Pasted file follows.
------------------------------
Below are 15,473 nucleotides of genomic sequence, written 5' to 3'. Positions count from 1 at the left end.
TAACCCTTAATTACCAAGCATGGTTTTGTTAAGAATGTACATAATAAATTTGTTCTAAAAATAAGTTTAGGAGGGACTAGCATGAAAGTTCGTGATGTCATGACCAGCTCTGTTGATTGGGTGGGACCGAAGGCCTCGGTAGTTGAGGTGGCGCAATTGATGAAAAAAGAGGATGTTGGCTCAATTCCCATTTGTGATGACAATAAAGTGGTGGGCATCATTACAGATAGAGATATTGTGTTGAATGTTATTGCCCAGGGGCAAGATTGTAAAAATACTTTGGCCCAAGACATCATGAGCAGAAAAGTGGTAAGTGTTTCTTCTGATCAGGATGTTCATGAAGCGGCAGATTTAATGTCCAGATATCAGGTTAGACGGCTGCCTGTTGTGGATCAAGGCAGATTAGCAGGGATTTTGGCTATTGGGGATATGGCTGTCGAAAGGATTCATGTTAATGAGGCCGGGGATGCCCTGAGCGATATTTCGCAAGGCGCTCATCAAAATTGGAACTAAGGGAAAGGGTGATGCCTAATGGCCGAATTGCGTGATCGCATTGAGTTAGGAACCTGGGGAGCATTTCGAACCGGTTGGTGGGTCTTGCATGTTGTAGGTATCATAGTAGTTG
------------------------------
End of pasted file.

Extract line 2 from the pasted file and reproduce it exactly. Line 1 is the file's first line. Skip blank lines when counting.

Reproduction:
TAACCCTTAATTACCAAGCATGGTTTTGTTAAGAATGTACATAATAAATTTGTTCTAAAAATAAGTTTAGGAGGGACTAGCATGAAAGTTCGTGATGTCATGACCAGCTCTGTTGATTGGGTGGGACCGAAGGCCTCGGTAGTTGAGGTGGCGCAATTGATGAAAAAAGAGGATGTTGGCTCAATTCCCATTTGTGATGACAATAAAGTGGTGGGCATCATTACAGATAGAGATATTGTGTTGAATGTTATTGCCCAGGGGCAAGATTGTAAAAATACTTTGGCCCAAGACATCATGAGCAGAAAAGTGGTAAGTGTTTCTTCTGATCAGGATGTTCATGAAGCGGCAGATTTAATGTCCAGATATCAGGTTAGACGGCTGCCTGTTGTGGATCAAGGCAGATTAGCAGGGATTTTGGCTATTGGGGATATGGCTGTCGAAAGGATTCATGTTAATGAGGCCGGGGATGCCCTGAGCGATATTTCGCAAGGCGCTCATCAAAATTGGAACTAAGGGAAAGGGTGATGCCTAATGGCCGAATTGCGTGATCGCATTGAGTTAGGAACCTGGGGAGCATTTCGAACCGGTTGGTGGGTCTTGCATGTTGTAGGTATCATAGTAGTTG